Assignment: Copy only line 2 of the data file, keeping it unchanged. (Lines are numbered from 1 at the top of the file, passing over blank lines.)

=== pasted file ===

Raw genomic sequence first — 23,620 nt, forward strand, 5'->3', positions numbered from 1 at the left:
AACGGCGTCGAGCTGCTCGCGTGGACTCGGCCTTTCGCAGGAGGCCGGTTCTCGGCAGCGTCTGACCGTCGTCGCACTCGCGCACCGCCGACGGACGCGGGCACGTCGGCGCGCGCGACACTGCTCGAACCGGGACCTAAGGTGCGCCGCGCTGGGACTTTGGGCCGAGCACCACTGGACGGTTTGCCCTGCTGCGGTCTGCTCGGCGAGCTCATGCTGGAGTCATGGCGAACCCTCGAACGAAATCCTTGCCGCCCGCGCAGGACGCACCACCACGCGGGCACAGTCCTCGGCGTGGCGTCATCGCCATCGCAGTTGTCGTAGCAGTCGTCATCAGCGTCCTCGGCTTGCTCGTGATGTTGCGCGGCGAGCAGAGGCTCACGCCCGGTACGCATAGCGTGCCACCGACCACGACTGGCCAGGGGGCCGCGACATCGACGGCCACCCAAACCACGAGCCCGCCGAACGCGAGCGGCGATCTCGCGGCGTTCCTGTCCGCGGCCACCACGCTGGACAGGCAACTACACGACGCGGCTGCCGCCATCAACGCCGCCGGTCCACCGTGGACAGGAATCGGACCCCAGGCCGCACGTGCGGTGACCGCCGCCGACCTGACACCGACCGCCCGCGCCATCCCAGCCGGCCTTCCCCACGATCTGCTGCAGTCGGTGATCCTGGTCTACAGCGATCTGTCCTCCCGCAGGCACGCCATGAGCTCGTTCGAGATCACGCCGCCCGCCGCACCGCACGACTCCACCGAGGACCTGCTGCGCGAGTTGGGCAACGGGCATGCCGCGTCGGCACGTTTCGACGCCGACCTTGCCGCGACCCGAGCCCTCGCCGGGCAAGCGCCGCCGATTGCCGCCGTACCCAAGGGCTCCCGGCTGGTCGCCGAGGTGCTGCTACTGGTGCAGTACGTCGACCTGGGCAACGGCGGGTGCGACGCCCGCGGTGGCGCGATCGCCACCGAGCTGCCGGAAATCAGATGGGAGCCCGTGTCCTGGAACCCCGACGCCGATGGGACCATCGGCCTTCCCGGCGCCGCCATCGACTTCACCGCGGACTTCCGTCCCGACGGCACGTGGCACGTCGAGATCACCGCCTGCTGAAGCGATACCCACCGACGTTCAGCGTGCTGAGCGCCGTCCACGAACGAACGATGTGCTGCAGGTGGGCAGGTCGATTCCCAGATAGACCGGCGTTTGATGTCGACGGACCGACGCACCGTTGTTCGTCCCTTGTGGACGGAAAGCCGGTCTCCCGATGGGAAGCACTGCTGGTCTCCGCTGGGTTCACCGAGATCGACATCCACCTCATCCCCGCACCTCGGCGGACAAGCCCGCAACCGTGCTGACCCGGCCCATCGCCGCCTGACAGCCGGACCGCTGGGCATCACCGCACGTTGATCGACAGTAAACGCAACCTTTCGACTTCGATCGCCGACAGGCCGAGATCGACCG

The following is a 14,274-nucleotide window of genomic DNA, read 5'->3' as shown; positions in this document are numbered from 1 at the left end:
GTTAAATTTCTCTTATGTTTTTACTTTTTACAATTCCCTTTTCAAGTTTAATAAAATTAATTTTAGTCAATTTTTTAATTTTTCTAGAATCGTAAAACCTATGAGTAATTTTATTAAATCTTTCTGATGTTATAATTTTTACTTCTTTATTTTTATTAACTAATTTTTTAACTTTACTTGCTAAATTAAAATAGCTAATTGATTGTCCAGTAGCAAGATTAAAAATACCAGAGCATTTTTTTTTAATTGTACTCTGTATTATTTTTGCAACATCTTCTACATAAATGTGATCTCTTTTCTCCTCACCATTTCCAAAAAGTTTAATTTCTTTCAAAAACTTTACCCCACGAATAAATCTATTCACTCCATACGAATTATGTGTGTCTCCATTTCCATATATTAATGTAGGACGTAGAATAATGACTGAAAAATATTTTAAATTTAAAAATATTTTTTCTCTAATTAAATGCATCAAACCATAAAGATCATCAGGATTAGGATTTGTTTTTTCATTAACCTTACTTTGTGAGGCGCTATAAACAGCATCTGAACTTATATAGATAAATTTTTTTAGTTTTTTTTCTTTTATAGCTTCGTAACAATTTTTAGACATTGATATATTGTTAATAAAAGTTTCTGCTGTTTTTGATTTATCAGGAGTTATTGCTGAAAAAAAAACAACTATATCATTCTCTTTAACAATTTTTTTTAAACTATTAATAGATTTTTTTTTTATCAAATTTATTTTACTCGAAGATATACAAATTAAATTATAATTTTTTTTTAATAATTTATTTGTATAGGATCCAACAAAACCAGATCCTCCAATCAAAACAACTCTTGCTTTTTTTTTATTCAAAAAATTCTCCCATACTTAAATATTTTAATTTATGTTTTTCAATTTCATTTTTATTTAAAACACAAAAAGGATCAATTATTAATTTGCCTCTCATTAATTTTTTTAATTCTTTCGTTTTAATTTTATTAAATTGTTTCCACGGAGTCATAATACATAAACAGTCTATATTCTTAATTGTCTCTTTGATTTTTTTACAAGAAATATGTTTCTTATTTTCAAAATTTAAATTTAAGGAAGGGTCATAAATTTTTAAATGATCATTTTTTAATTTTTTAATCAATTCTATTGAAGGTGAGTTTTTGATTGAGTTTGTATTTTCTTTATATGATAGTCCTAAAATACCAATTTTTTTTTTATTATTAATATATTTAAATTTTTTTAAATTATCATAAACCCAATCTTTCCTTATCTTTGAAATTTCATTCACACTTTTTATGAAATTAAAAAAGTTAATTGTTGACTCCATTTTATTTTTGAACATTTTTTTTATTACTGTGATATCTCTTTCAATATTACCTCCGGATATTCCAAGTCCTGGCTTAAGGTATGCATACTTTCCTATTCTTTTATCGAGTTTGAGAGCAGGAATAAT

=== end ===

AACGGCGTCGAGCTGCTCGCGTGGACTCGGCCTTTCGCAGGAGGCCGGTTCTCGGCAGCGTCTGACCGTCGTCGCACTCGCGCACCGCCGACGGACGCGGGCACGTCGGCGCGCGCGACACTGCTCGAACCGGGACCTAAGGTGCGCCGCGCTGGGACTTTGGGCCGAGCACCACTGGACGGTTTGCCCTGCTGCGGTCTGCTCGGCGAGCTCATGCTGGAGTCATGGCGAACCCTCGAACGAAATCCTTGCCGCCCGCGCAGGACGCACCACCACGCGGGCACAGTCCTCGGCGTGGCGTCATCGCCATCGCAGTTGTCGTAGCAGTCGTCATCAGCGTCCTCGGCTTGCTCGTGATGTTGCGCGGCGAGCAGAGGCTCACGCCCGGTACGCATAGCGTGCCACCGACCACGACTGGCCAGGGGGCCGCGACATCGACGGCCACCCAAACCACGAGCCCGCCGAACGCGAGCGGCGATCTCGCGGCGTTCCTGTCCGCGGCCACCACGCTGGACAGGCAACTACACGACGCGGCTGCCGCCATCAACGCCGCCGGTCCACCGTGGACAGGAATCGGACCCCAGGCCGCACGTGCGGTGACCGCCGCCGACCTGACACCGACCGCCCGCGCCATCCCAGCCGGCCTTCCCCACGATCTGCTGCAGTCGGTGATCCTGGTCTACAGCGATCTGTCCTCCCGCAGGCACGCCATGAGCTCGTTCGAGATCACGCCGCCCGCCGCACCGCACGACTCCACCGAGGACCTGCTGCGCGAGTTGGGCAACGGGCATGCCGCGTCGGCACGTTTCGACGCCGACCTTGCCGCGACCCGAGCCCTCGCCGGGCAAGCGCCGCCGATTGCCGCCGTACCCAAGGGCTCCCGGCTGGTCGCCGAGGTGCTGCTACTGGTGCAGTACGTCGACCTGGGCAACGGCGGGTGCGACGCCCGCGGTGGCGCGATCGCCACCGAGCTGCCGGAAATCAGATGGGAGCCCGTGTCCTGGAACCCCGACGCCGATGGGACCATCGGCCTTCCCGGCGCCGCCATCGACTTCACCGCGGACTTCCGTCCCGACGGCACGTGGCACGTCGAGATCACCGCCTGCTGAAGCGATACCCACCGACGTTCAGCGTGCTGAGCGCCGTCCACGAACGAACGATGTGCTGCAGGTGGGCAGGTCGATTCCCAGATAGACCGGCGTTTGATGTCGACGGACCGACGCACCGTTGTTCGTCCCTTGTGGACGGAAAGCCGGTCTCCCGATGGGAAGCACTGCTGGTCTCCGCTGGGTTCACCGAGATCGACATCCACCTCATCCCCGCACCTCGGCGGACAAGCCCGCAACCGTGCTGACCCGGCCCATCGCCGCCTGACAGCCGGACCGCTGGGCATCACCGCACGTTGATCGACAGTAAACGCAACCTTTCGACTTCGATCGCCGACAGGCCGAGATCGACCG